A Butterfly and a Bird

Imagine for a moment that you are unable to move your body; that your only means of communication is by blinking your left eye.

How would you keep from losing your mind?

Think about this for a minute.

You’d have to go deep within yourself, wouldn’t you? You’d have to engage your mind, your imagination and your power of recall. You’d have to focus on something other than your physical situation.

Jean-Dominique Bauby

This is what Jean-Dominique Bauby did, as illustrated by his memoir,The Diving Bell and The Butterfly. He was the Editor of French Elle magazine until he suffered a massive stroke at age 43, leaving him completely paralyzed.

But for his eye.

With his mind and this one eye, he composed the type of prose you’d expect from the editor of a major French magazine– eloquent.

An assistant would read the alphabet aloud (each letter arranged by order of frequency of use) until Bauby blinked his eye, indicating that it was the letter he wanted.

Mr. Bauby died two days after the French publication of his 28-chapter memoir, which went on to become an international best-seller.

Newsday called it,

“An admirable testament to the unkillable self, to the spirit that insists on itself so vehemently than it ultimately transcends and escapes the prison of the body.”

What he accomplished reminded me of the practice of dharana in Astanga-yoga.

The Yoga Sutras of Patanjali describe the practice of dharana as the restriction of one’s outer senses while engaging the mind in concentrated meditation. Traditionally, yogis meditate on the paramatma within; Bauby meditated on vivid memories and on the alphabet.

Ready for another one?

Now imagine you’re hiding in a closet-sized bathroom with 7 other people of your sex. There is so little room, everyone must take turns sitting down. A full-scale genocide has paralyzed the country. To survive, you must remain utterly silent and accept scraps of food delivered under the door by your host every few days. Months pass in this way.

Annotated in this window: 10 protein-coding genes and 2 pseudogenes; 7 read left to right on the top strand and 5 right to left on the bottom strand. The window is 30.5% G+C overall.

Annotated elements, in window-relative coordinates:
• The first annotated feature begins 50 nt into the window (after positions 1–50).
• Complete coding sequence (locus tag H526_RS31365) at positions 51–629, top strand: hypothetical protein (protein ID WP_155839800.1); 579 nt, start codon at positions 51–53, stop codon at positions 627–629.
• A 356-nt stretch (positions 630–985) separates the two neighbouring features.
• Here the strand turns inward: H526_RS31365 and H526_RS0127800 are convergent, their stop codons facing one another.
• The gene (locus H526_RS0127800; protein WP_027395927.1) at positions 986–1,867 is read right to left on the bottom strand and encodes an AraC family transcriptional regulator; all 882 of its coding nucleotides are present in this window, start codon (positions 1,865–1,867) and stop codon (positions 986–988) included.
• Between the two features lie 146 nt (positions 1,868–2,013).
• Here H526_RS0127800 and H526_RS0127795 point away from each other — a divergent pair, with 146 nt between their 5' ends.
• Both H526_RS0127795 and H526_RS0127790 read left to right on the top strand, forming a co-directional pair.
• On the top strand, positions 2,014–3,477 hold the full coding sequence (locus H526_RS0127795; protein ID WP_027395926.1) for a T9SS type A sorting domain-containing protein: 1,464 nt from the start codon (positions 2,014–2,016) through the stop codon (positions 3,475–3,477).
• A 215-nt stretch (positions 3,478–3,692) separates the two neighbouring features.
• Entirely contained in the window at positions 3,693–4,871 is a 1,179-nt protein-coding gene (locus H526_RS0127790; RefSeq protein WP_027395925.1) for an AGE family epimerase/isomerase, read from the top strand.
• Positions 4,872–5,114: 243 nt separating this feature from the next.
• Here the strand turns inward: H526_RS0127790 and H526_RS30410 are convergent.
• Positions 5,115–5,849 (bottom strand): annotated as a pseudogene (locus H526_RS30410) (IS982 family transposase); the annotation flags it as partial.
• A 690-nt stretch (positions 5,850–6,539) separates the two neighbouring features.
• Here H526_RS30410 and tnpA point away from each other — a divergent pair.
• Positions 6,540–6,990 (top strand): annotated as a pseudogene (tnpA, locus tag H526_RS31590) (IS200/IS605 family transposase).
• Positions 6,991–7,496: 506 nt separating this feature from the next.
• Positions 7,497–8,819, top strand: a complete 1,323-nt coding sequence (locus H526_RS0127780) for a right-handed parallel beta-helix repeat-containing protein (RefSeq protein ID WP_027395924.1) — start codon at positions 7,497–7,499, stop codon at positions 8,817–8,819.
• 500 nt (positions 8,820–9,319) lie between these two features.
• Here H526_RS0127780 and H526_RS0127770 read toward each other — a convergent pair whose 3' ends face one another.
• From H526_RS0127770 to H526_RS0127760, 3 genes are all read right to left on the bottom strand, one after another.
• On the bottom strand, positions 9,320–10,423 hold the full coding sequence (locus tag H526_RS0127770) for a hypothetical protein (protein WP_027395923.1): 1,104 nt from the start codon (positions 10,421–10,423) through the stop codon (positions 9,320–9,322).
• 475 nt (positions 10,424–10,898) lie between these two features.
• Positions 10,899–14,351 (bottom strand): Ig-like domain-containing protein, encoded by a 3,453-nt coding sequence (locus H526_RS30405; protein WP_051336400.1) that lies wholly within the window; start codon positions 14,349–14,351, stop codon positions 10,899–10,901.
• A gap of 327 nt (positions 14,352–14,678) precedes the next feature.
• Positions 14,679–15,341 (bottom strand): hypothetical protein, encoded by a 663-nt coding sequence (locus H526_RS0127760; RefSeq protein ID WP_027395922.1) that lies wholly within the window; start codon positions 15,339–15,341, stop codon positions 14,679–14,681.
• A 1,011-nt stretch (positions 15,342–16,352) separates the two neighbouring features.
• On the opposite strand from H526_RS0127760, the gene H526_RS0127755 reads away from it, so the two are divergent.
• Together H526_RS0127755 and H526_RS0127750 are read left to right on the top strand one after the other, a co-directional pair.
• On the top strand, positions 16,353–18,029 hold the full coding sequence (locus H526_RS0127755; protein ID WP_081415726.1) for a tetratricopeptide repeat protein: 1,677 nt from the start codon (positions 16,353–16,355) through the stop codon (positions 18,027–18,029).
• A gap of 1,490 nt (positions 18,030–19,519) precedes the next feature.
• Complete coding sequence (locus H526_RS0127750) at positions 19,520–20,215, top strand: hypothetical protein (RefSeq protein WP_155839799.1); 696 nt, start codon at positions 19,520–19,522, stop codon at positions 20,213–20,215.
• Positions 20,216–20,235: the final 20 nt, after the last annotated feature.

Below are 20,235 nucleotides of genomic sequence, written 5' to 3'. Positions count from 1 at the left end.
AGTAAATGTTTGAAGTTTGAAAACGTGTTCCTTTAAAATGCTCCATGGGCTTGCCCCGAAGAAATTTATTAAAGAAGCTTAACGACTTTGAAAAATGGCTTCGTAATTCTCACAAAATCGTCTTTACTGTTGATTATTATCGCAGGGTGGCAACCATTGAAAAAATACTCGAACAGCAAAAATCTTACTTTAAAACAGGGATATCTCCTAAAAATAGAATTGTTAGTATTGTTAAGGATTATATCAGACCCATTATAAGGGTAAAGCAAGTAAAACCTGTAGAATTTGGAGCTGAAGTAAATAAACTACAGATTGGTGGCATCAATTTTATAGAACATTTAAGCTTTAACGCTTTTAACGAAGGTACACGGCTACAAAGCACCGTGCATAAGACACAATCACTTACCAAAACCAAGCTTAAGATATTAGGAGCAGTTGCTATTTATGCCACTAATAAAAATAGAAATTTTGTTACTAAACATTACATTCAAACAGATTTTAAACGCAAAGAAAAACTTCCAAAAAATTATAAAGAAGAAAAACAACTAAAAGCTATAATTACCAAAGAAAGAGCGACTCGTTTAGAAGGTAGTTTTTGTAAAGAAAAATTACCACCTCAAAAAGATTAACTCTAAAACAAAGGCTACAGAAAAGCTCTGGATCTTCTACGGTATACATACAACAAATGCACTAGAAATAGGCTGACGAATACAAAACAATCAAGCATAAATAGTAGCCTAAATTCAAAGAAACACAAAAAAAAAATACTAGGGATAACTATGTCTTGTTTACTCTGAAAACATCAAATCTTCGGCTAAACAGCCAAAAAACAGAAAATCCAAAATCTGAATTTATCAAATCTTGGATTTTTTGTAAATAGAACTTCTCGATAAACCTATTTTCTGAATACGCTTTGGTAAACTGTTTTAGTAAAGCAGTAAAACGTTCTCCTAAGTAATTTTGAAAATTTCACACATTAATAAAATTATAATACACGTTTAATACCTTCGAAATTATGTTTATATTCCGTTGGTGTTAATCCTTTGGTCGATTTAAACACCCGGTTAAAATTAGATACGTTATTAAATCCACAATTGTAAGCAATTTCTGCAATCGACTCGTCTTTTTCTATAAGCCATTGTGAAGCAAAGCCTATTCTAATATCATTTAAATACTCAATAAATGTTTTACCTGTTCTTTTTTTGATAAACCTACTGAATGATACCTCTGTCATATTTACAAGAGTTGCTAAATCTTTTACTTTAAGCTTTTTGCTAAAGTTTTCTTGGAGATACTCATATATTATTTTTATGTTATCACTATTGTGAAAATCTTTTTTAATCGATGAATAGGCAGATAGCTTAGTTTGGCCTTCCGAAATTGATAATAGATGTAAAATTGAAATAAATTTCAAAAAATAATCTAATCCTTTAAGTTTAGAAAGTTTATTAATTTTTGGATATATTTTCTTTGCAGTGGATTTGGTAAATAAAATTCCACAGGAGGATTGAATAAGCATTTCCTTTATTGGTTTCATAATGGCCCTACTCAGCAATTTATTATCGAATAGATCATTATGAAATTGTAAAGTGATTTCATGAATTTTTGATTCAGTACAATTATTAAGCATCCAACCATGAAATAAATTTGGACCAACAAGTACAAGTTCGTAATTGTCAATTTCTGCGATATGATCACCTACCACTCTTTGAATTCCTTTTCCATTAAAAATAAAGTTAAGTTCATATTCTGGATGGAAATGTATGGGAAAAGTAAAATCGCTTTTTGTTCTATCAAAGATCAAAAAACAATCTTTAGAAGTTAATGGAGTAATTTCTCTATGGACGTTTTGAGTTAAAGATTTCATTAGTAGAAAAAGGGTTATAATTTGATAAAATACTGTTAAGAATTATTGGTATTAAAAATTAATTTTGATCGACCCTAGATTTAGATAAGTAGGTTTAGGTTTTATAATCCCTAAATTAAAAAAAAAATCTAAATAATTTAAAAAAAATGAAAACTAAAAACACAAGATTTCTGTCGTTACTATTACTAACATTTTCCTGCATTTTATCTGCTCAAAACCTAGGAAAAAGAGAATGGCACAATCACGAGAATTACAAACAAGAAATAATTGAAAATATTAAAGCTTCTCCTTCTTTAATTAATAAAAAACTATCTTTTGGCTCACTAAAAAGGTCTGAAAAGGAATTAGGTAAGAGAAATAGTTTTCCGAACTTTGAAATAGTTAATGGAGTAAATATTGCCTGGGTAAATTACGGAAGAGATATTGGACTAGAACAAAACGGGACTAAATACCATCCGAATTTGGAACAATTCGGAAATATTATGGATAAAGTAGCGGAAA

How would you keep from going mad?

Immaculee Ilibagiza

In one of my all-time favorite books, Left to Tell, Immaculee Ilibagiza describes how she endured months of voluntary captivity in a neighbor’s hidden bathroom and then fled across Rwanda to survive, but lost her entire family in the process.

How did she manage?

Like Jean-Dominique Bauby, she went deep within herself.

She engaged her mind and intellect by teaching herself English (using a dictionary), but she also dove deep within her heart while praying the rosary fervently and without cessation; doing so, she entered a deep state of grace.

In this way, Immaculee was able to forgive those who murdered her family. Like a bird, she “soared above Rwanda,” and was liberated. Incredible.

She now works for the United Nations and speaks to groups about forgiveness, devotion and peace, both personal and global. Immaculee Ilibagiza is a devout Catholic. In my eyes, she’s also a bhakti-yogini.

Bhakti is the yoga by which everything, including one’s self, is offered to God by means of loving devotion. It is described as the yoga of saints.

So there you have it: Two examples of yogis who didn’t think of themselves as such. They were just doing what they had to do.

Sometimes, yoga happens.


I find I’m often drawn to stories like these. You?

A seed germinates in darkness. Maybe that’s why.

I welcome your thoughts in the comments below. On Twitter, I’m @TheYogaofLiving. Warm wishes.

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